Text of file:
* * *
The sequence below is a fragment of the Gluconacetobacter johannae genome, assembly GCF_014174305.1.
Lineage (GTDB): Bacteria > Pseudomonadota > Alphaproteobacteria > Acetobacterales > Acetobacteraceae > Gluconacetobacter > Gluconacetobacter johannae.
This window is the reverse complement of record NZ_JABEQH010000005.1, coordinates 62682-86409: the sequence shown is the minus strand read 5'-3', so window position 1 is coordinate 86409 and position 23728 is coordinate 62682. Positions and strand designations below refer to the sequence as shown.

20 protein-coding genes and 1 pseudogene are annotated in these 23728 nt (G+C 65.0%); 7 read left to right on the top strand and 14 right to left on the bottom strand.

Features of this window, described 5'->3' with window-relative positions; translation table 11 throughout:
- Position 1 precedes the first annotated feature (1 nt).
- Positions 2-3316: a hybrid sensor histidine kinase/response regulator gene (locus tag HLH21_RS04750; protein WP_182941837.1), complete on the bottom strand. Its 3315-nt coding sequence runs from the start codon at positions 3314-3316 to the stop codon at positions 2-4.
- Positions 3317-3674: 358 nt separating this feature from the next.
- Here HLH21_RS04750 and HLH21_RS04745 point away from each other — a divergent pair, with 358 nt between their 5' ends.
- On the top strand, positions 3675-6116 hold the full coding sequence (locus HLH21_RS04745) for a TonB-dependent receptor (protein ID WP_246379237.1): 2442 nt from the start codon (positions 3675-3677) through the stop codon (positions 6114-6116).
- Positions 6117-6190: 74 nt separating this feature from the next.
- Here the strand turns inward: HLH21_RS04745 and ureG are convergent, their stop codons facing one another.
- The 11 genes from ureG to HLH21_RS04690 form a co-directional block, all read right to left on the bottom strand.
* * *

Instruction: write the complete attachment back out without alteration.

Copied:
The sequence below is a fragment of the Gluconacetobacter johannae genome, assembly GCF_014174305.1.
Lineage (GTDB): Bacteria > Pseudomonadota > Alphaproteobacteria > Acetobacterales > Acetobacteraceae > Gluconacetobacter > Gluconacetobacter johannae.
This window is the reverse complement of record NZ_JABEQH010000005.1, coordinates 62682-86409: the sequence shown is the minus strand read 5'-3', so window position 1 is coordinate 86409 and position 23728 is coordinate 62682. Positions and strand designations below refer to the sequence as shown.

20 protein-coding genes and 1 pseudogene are annotated in these 23728 nt (G+C 65.0%); 7 read left to right on the top strand and 14 right to left on the bottom strand.

Features of this window, described 5'->3' with window-relative positions; translation table 11 throughout:
- Position 1 precedes the first annotated feature (1 nt).
- Positions 2-3316: a hybrid sensor histidine kinase/response regulator gene (locus tag HLH21_RS04750; protein WP_182941837.1), complete on the bottom strand. Its 3315-nt coding sequence runs from the start codon at positions 3314-3316 to the stop codon at positions 2-4.
- Positions 3317-3674: 358 nt separating this feature from the next.
- Here HLH21_RS04750 and HLH21_RS04745 point away from each other — a divergent pair, with 358 nt between their 5' ends.
- On the top strand, positions 3675-6116 hold the full coding sequence (locus HLH21_RS04745) for a TonB-dependent receptor (protein ID WP_246379237.1): 2442 nt from the start codon (positions 3675-3677) through the stop codon (positions 6114-6116).
- Positions 6117-6190: 74 nt separating this feature from the next.
- Here the strand turns inward: HLH21_RS04745 and ureG are convergent, their stop codons facing one another.
- The 11 genes from ureG to HLH21_RS04690 form a co-directional block, all read right to left on the bottom strand.